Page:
My UPRT experience (part 2)

Bristol Groundschool Training Advisor, George Jobbins, This is the second part of our blog written by BGS training advisor George Jobbins, shares his experience of a UPRT courseThis is the second part of our blog written by BGS training advisor George Jobbins, who shares his experience of a UPRT course. Read the first part here.

After a long delay due to the Covid-19 lockdown and dual flying training restrictions I could finally get back to Ultimate High at Goodwood Aerodrome to complete my UPRT course.  

 You may have read my first blog when I started this course at the end of March. It has been a long gap between the first two trips and this final trip, but I was lucky enough to do some flying at my local club prior to finishing this course so I wasnt completely rusty! If you havent seen my first blog, I would recommend taking a look as it will give you a background on UPRT training and what the first two flights were like.  

Things were a little different this time when I arrived due to the extra restrictions that are now in place to keep us safe during these times. Plenty of hand washing, hand sanitiser and cleaning of all the control surfaces in the aircraft before and after flight. There were also fewer people around due to social distancing measures, so the experience was slightly different to last time. I think most of us are used to living with these restrictions now, so it didnt put me off or deter my performance in the air. 

As it had been a while since my last UPRT flight my instructor spent some time going over the previous two flights to refresh my knowledge and to get me in the zone, ensuring I hadnt forgotten anything important. I like this approach to learning as trying to explain or go recap during an instructional flight can be difficult and wastes time. Once we had summarised the previous two flights we moved onto the brief for today’s flight.  

It was a clear, warm day so perfect conditions for flying, apart from it being very hot while on the ground. Once we were airborne we climbed to 5000 feet, with my instructor giving me control shortly after take off so I could get the feel of the aircraft again. After getting level at our operating altitude we did some pre stall / aerobatics checks prior to moving onto the first manoeuvres. We did some basic stalls so I could get used to the recovery actions push, roll and power the correct way of recovering from an upset. My instructor was happy with how I dealt with these so we moved onto some more advanced upsets. The push, roll, power, stabilise technique is used to recover the aircraft from an upset during course – ‘push’ meaning reduce the aircraft’s angle of attack, roll the wings level if needed and adjust the power as necessary.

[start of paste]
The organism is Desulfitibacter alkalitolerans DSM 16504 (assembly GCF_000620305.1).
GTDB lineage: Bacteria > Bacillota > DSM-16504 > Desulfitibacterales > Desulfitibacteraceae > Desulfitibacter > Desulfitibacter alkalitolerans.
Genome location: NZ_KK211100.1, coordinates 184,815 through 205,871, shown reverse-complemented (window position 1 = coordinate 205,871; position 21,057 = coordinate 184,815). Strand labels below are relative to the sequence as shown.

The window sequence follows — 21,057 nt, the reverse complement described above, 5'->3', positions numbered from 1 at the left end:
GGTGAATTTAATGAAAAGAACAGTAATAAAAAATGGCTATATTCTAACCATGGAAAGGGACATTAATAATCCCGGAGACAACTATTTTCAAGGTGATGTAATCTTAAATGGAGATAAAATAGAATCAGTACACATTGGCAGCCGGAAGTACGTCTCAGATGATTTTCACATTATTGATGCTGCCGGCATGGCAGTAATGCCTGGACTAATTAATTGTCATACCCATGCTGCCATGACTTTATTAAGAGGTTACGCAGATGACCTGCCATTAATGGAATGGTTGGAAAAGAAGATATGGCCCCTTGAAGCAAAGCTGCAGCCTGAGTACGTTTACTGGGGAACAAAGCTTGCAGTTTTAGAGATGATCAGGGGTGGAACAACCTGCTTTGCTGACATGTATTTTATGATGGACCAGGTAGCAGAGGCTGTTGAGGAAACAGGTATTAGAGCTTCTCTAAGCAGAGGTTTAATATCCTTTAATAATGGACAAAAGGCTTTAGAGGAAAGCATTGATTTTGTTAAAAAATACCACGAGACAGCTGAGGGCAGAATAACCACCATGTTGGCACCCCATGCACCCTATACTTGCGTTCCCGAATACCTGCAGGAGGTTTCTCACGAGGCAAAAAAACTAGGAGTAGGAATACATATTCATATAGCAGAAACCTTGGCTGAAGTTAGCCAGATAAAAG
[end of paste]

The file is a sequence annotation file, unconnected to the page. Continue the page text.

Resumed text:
An empty airstrip from the view of a plane about to take offNext, we did some more advanced manoeuvres: incipient spins leading to a fully developed spin. You need to work quicker than normal here with your recovery actions as you are losing altitude very quickly, there is a lot going on, and it all happens very fast.  

We explored using the rudder during a turn which sometimes ended up with a violent upset which was quite a surprise! The same method was used to recover even when upside down, which took some getting used to. It didnt feel natural pushing the controls forward in this situation, but this is necessary to unload the wing before you are able to roll the wings level.  

This final trip was like a summary of what I had been taught previously with some extras thrown in; it can be quite heavy on your stomach if you are not used to this sort of flying. I did find that I needed a breather at times returning to straight and level flight on a couple of occasions for a rest.  

So that is me qualified in upset recovery training. It is now a mandatory requirement prior to your first multi-pilot type rating, but even if you are not planning on flying multi-crew I would still recommend it. You learn so many skills, and I was exposed aspects of flying that I had not experienced before on other courses, which could potentially save mine and my passenger’s lives. It has probably been the most enjoyable and insightful three hours of flying that I have done so far. Hopefully I will never need to use what I have learned as I now have the skills to recognise a situation prior to it potentially becoming out of control.

BGS founded the Wings Alliance which has further information about UPRT training on their website.